Aug. 5, 1906 (Sunday)
TRYING TO KEEP THE LINE MOVING:Today's New York Times takes a close look at a proposal that could help ease some of the pedestrian congestion during rush-hour on the Brooklyn Bridge. It's headline reads "Novel Use of the Screw as a Means of Rapid Transit." The illustration that goes with it (above)shows that it's similar to an amusement park ride. These cars don't stop. Pedestrians have to step on them as the cars slide by. The entry points will be about a quarter mile apart, and the speed will average 16 miles an hour. It won't surprise New Yorkers that a plan for a public-works project has a BIG SCREW underneath.
FOR SOME REASON THEY CALLED IT SMITH & WESSON, NOT HORACE & DANIEL: The final half of the double-barrel Smith & Wesson duo has died. Daniel Wesson, who began making weapons in the early 1850s with Horace Smith, died in his home in Springfield, Mass., yesterday after a four-year illness. (His weapons-making colleague died in 1893.) Wesson was born poor in Worcester and had a home in Northborough, Mass., that will likely last a while. The pair (Horace and Daniel) worked out the principles that another manufacturer turned into the Winchester rifle. Later, Horace and Daniel built a factory in 1860 that employed 600. Their timing was excellent. The Civil War treated them well.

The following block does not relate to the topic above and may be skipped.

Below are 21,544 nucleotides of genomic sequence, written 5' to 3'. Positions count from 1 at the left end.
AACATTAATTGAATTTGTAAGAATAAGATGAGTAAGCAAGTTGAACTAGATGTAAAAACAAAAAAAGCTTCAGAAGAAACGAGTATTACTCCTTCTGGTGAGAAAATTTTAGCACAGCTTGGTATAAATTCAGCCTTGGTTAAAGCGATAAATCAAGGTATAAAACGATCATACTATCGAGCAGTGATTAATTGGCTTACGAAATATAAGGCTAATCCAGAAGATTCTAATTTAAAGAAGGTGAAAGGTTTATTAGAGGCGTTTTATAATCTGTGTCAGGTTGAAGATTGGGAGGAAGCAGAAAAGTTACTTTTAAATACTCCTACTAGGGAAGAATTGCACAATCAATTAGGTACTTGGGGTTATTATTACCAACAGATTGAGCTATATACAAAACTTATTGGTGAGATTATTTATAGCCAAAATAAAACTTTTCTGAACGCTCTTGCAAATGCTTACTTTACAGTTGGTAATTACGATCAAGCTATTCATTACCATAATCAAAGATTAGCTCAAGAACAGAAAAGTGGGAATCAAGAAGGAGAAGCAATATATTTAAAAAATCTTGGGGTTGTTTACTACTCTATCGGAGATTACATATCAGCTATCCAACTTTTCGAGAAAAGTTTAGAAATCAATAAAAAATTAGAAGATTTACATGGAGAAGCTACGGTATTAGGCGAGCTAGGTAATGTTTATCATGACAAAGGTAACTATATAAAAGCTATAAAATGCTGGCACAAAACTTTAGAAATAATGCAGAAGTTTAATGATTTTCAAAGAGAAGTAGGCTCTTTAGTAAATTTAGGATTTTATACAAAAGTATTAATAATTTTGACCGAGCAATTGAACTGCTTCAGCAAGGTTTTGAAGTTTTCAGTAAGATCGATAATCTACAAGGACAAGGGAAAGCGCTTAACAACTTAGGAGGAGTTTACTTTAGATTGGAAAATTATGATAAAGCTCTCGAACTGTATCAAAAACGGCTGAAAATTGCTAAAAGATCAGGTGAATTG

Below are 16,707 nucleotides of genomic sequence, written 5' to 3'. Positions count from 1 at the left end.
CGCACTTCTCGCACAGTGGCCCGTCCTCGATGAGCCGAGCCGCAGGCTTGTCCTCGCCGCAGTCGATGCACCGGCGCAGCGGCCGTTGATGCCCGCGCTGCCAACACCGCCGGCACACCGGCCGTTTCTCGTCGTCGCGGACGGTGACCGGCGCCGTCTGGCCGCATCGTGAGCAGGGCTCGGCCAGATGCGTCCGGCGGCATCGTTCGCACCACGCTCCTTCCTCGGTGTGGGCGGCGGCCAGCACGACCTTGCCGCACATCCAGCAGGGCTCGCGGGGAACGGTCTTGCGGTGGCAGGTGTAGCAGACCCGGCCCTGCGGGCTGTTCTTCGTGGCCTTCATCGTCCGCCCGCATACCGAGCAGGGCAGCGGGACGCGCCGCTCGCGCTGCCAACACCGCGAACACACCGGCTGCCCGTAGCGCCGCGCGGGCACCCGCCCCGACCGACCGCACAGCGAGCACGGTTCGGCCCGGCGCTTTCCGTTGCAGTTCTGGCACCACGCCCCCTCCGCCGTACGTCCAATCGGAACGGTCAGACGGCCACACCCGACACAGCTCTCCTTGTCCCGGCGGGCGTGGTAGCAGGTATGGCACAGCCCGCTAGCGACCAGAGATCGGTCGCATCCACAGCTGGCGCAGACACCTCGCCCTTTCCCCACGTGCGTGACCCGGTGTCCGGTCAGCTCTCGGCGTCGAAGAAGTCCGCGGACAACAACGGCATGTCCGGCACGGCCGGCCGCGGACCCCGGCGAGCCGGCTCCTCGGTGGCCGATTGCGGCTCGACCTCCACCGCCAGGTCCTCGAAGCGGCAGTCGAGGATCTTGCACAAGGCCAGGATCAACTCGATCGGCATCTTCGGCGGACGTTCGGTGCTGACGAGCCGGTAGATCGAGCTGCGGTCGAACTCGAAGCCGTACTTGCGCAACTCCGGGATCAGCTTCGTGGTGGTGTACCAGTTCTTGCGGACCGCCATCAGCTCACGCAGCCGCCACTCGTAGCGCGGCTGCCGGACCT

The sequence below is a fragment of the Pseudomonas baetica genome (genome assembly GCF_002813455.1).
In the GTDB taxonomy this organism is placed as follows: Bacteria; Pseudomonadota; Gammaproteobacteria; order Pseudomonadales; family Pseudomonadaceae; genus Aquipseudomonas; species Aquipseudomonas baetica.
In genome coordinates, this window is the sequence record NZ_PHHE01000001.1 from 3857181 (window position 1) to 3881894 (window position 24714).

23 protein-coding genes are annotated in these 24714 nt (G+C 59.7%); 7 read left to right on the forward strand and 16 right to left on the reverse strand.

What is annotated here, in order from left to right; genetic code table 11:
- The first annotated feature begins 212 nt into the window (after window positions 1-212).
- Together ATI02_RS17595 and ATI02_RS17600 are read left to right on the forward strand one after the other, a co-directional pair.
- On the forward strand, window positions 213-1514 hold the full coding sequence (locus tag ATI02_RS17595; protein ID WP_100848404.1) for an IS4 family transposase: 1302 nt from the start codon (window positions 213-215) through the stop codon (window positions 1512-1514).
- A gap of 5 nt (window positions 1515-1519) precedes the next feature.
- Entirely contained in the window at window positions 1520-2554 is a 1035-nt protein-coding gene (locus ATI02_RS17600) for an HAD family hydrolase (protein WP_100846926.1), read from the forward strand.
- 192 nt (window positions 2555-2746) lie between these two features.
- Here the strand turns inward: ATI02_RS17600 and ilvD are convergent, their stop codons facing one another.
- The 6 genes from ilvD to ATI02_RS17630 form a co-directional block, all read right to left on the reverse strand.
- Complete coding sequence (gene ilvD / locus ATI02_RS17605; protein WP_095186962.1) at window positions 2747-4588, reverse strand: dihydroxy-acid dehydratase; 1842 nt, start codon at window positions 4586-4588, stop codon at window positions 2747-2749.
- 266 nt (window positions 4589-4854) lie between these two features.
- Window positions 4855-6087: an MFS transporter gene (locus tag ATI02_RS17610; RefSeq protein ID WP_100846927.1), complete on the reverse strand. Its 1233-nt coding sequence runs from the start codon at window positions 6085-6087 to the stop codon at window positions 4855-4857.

THEY'D LOVE TO WATCH THIS KID ON SATURDAYS IN COLUMBUS: A 10-year-old saved the day yesterday in Cleveland when he tackled a crook who had taken off with more than $2,600 from the Banca Italiana on Orange Avenue and East 14th Street. The crook, a 33-year-old waiter, grabbed the cash and ran. The bank's owner ran after him and fired a pistol three times -- missing with each shot. The youngster, Sebastian Liotta, took off after the crook. He caught up to him, dove, and grabbed him by an ankle. He brought the older man in an alley and held on for dear life until help arrived.